Stephen Colbert on the GOP falling apart from conspiracy theories and division

Rep. Marjorie Taylor Greene (Photo by Erin Scott-Pool/Getty Images)
Rep. Marjorie Taylor Greene (Photo by Erin Scott-Pool/Getty Images) /

Stephen Colbert is standing by and watching the Republican Party tear itself apart. His monologue last night on The Late Show explained why the GOP is facing a disaster of its own making.

Viewers of The Late Show have seen Colbert charting the downfall of the Republican Party for the past five years. The late night comedian’s monologues have exposed how Republican lawmakers coalesced around former President Donald Trump, following his lead and encouraging his worst impulses.

But with President Trump gone, the GOP is at a turning point. It can either continue to be the party of Trump or reset to an identity more recognizable to what the party stands for. Stephen Colbert isn’t holding his breath.

Colbert’s monologue last night examined the division in the party stemming from Representative Marjorie Taylor Greene’s history of promoting conspiracy theories. She has not faced any consequences despite heavy criticism including from inside the Republican Party. Colbert argues that Republicans only have themselves to blame for the mess they’re in.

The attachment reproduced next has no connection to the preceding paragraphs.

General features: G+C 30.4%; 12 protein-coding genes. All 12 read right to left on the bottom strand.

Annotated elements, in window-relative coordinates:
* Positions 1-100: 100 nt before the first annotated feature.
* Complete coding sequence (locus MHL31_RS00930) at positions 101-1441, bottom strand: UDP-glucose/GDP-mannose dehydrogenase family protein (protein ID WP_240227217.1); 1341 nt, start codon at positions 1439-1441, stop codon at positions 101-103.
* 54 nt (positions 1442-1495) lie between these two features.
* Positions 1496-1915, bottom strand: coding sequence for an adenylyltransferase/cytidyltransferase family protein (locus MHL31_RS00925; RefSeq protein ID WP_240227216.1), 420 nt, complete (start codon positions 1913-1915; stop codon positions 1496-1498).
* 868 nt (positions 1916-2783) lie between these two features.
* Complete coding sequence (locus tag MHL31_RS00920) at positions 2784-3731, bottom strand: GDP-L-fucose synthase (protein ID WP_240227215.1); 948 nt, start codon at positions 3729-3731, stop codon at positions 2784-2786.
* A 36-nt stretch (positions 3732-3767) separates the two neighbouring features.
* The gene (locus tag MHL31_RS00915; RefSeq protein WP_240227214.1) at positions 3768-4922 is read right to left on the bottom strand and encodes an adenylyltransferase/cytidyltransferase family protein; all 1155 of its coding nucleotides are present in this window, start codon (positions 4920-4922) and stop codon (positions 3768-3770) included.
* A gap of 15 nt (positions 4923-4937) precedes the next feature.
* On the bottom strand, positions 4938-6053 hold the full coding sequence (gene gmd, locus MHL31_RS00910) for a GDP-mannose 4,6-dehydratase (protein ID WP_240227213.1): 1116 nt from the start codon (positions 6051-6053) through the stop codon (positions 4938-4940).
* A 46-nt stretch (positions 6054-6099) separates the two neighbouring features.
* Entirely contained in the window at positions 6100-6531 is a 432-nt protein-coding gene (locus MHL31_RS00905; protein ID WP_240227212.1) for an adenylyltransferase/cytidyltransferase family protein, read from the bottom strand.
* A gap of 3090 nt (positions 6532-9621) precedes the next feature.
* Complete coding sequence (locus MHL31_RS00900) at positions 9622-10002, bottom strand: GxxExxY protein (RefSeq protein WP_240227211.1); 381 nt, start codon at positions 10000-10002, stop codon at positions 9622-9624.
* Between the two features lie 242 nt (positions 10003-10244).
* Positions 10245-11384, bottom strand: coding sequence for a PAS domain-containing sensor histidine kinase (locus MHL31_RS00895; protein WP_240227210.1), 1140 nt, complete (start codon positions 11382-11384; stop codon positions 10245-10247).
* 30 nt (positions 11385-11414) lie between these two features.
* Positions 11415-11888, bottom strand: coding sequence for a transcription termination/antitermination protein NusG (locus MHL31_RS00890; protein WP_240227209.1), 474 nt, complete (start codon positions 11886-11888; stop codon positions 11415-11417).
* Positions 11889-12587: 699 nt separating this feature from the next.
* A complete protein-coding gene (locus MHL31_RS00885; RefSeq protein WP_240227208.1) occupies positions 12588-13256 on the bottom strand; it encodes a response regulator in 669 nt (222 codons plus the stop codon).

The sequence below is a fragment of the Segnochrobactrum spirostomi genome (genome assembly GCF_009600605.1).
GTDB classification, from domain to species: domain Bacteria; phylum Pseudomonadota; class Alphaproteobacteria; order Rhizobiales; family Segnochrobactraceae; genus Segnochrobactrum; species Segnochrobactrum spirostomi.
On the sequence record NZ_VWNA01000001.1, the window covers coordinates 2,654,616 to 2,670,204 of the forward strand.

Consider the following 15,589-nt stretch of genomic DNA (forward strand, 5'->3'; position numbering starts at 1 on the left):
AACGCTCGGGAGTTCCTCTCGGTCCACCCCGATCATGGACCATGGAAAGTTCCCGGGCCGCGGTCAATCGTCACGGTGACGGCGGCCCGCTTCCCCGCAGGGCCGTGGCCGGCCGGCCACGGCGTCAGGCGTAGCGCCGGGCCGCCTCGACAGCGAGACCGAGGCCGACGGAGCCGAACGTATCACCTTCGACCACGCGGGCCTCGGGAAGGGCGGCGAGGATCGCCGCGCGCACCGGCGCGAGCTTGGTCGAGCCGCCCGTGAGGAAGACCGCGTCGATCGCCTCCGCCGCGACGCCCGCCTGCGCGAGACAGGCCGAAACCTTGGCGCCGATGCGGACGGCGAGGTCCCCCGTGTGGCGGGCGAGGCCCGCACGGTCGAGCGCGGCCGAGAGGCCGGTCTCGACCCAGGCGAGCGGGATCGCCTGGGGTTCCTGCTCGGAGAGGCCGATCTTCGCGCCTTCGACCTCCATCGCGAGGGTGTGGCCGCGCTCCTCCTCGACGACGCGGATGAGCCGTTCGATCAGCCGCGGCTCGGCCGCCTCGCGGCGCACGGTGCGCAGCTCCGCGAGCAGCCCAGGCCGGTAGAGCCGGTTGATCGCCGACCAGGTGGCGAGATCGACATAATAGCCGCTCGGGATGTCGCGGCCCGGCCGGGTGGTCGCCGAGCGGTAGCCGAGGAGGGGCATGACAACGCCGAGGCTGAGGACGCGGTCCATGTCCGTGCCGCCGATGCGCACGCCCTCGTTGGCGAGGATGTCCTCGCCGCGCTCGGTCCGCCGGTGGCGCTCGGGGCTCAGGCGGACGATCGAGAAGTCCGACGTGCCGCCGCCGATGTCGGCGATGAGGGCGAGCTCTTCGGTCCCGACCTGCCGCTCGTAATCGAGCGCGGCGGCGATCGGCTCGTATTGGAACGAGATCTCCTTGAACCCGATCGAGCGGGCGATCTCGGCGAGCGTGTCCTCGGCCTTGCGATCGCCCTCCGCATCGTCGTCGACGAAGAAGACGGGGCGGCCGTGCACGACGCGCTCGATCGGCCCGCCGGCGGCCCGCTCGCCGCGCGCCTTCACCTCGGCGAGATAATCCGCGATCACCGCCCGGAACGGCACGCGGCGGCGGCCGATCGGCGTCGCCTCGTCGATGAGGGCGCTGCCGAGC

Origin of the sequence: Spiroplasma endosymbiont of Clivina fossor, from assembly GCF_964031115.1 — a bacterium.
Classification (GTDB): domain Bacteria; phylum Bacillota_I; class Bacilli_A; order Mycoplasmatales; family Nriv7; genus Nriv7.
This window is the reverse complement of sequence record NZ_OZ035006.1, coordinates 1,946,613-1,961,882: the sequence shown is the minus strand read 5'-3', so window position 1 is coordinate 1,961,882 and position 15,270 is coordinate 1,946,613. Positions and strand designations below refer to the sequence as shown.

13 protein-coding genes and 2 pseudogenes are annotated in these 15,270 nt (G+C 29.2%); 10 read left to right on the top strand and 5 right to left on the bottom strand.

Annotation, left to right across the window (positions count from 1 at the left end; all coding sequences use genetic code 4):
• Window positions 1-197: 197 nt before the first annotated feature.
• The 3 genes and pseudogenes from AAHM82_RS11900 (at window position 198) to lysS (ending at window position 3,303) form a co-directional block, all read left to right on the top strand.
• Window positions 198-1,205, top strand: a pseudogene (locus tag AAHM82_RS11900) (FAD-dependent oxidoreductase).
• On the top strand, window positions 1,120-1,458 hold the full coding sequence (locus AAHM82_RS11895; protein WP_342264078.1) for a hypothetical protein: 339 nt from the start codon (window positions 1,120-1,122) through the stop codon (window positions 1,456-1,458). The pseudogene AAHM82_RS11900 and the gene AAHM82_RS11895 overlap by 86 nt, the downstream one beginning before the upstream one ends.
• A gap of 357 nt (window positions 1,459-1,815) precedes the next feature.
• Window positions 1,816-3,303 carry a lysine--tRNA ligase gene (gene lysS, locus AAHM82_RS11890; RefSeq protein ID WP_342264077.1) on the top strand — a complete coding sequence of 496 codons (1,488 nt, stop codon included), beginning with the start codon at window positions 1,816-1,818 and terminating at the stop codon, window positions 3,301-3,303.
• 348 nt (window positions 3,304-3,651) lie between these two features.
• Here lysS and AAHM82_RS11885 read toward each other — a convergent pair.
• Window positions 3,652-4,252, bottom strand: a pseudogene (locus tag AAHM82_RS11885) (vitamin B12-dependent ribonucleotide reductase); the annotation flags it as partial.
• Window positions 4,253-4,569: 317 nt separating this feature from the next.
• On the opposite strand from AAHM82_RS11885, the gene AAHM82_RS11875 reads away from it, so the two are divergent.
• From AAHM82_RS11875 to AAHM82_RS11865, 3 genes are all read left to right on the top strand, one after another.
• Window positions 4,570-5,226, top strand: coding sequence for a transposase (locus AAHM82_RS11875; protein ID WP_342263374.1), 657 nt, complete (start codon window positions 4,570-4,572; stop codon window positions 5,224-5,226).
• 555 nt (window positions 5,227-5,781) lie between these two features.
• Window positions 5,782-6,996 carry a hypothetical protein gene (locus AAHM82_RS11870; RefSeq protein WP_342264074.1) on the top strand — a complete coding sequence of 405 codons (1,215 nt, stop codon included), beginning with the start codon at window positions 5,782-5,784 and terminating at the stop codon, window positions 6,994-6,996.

It’s not a good sign when the fringe group inside a political party are the ones who condemn an insurrection at the Capitol. But that’s how Stephen Colbert describes the split in the Republican Party that has turned some GOPers against Rep. Marjorie Taylor Greene.

Colbert doesn’t applaud Senate Minority Leader Mitch McConnell for speaking out against Rep. Taylor Greene. The Late Show host expands on Sen. McConnell’s cancer comparison, joking that the GOP once found “a suspicious lump and then nominated the tumor for president.”

Stephen Colbert says Republicans’ behavior was predictable

There is also no praise for former members of President George W. Bush’s administration that have left the Republican Party. Colbert argues that President Bush was just as guilty of lying to the American people as was President Trump.

For Colbert, nobody should be surprised to see where the GOP has ended up. He cites former Bush advisor Karl Rove who called his critics the “reality-based community” and that he could “create his own reality.”

The notion of an alternate reality has been a common theme in Colbert’s monologues. It was used to describe how President Trump tried to manipulate the truth in the hopes everyone else would buy in.

Colbert closes out his monologue by arguing that conspiracy theories aren’t new to the Republican Party in 2021. In another callback to Sen. McConnell’s words, Colbert leaves his audience with this:

"So if crazy conspiracy theories are in fact a cancer on the Republican Party, people like Mitch McConnell and Karl Rove have spent the last 20 years selling cigarettes to their base."

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